Annual House Price Growth at 5.2% in December, Reports ONS
Low numbers of sales transactions in some local authorities and London boroughs, such as the Orkney Islands and City of London, can lead to volatility in the series. While efforts are made to account for this, the change in price in these local levels can be influenced by type and number of properties sold in any given period.
In December, the most expensive borough to purchase a property was Kensington and Chelsea, where the average house price was £1.2m. In contrast, the cheapest area to buy was Burnley, at just £78,000.
Richard Snook, the Senior Economist at PwC, comments on the data: “Today’s figures complete the ONS and Land Registry figures for 2017, and show house price inflation edged up to 5.2% in the year to December, from 5.0% in November, taking the price of a typical UK house to £226,760.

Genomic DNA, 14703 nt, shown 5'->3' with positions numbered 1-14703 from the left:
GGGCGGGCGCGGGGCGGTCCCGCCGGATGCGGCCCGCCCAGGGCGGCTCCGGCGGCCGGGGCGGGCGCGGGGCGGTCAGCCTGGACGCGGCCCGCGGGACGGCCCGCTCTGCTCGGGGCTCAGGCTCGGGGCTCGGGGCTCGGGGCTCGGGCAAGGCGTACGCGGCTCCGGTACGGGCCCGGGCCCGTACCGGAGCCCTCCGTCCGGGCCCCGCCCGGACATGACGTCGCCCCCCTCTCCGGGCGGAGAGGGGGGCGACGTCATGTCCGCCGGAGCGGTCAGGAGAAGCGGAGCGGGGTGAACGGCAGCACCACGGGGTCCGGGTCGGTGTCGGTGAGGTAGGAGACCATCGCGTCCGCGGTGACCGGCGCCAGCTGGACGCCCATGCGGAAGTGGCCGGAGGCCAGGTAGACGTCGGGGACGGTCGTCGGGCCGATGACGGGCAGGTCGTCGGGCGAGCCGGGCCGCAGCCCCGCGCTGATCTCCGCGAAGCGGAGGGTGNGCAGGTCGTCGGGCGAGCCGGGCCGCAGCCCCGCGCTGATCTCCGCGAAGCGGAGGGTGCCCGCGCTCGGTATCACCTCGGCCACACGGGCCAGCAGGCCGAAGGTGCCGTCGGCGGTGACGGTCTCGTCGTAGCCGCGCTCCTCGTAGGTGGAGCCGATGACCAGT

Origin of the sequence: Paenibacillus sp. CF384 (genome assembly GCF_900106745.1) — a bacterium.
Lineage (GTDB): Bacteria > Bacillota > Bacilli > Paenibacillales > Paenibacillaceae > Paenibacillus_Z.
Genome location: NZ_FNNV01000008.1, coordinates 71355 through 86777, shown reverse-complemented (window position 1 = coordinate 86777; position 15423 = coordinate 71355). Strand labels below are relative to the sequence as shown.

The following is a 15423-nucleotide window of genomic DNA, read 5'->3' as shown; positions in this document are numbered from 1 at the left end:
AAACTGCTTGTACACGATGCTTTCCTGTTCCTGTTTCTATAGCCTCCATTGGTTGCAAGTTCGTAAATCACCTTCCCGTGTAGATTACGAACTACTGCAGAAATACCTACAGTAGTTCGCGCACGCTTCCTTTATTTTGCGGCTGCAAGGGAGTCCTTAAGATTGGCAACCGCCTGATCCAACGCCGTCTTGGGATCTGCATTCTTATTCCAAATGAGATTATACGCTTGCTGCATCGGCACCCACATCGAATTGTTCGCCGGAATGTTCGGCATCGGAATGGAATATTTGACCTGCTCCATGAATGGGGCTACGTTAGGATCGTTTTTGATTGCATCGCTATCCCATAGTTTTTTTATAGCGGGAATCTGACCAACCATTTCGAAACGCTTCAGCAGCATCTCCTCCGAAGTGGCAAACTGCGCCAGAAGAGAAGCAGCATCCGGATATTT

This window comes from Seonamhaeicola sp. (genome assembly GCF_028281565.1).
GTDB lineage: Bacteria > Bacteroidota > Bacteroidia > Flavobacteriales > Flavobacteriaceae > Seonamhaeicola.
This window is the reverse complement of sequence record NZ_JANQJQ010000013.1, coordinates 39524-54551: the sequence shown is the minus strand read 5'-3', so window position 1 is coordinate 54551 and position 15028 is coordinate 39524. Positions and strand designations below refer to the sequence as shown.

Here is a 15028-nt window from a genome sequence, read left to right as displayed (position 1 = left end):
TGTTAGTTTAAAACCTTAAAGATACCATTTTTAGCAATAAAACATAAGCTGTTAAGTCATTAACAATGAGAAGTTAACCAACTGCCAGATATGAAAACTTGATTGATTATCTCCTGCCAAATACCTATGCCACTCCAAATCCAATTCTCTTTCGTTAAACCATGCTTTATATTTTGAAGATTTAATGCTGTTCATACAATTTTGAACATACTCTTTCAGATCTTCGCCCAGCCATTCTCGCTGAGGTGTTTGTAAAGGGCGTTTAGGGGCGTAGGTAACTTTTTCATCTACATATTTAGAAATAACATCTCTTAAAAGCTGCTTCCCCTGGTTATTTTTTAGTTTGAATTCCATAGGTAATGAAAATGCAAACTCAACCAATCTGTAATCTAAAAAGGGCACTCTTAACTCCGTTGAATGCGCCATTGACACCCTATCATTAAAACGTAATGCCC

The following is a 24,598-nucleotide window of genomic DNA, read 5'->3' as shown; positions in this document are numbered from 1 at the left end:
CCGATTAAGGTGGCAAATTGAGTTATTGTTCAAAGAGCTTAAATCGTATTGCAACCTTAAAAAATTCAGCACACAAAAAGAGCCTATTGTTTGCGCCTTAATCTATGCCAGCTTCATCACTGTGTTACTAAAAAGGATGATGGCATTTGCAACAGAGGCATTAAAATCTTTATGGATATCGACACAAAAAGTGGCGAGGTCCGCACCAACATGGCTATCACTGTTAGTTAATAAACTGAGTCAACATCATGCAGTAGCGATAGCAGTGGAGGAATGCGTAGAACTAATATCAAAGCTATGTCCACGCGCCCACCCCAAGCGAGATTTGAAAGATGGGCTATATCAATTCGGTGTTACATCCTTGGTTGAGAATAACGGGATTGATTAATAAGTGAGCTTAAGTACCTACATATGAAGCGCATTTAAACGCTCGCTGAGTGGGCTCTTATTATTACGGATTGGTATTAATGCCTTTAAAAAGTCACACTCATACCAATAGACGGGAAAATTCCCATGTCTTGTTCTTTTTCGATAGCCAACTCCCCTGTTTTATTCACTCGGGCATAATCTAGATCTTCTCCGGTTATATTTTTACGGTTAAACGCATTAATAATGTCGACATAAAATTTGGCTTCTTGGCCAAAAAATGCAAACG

“This reveals a full year house price increase of 4.8% across the UK, marginally above our projection of around 4%, released at the beginning of the year.
“It also shows that house price growth has outpaced average earnings growth for the fifth consecutive year, further ratcheting up the affordability challenge. Cumulatively, house prices have increased by 22% more than earnings between 2012 and 2017.
“In terms of regional trends, London prices showed a slight recovery from the sharp fall in November, so the picture is one of a market that has plateaued since the summer. London prices are just 2.5% above their level a year ago. This effect appears to be spreading to the next most expensive regions, the South East and the East, where prices have been flat since July.”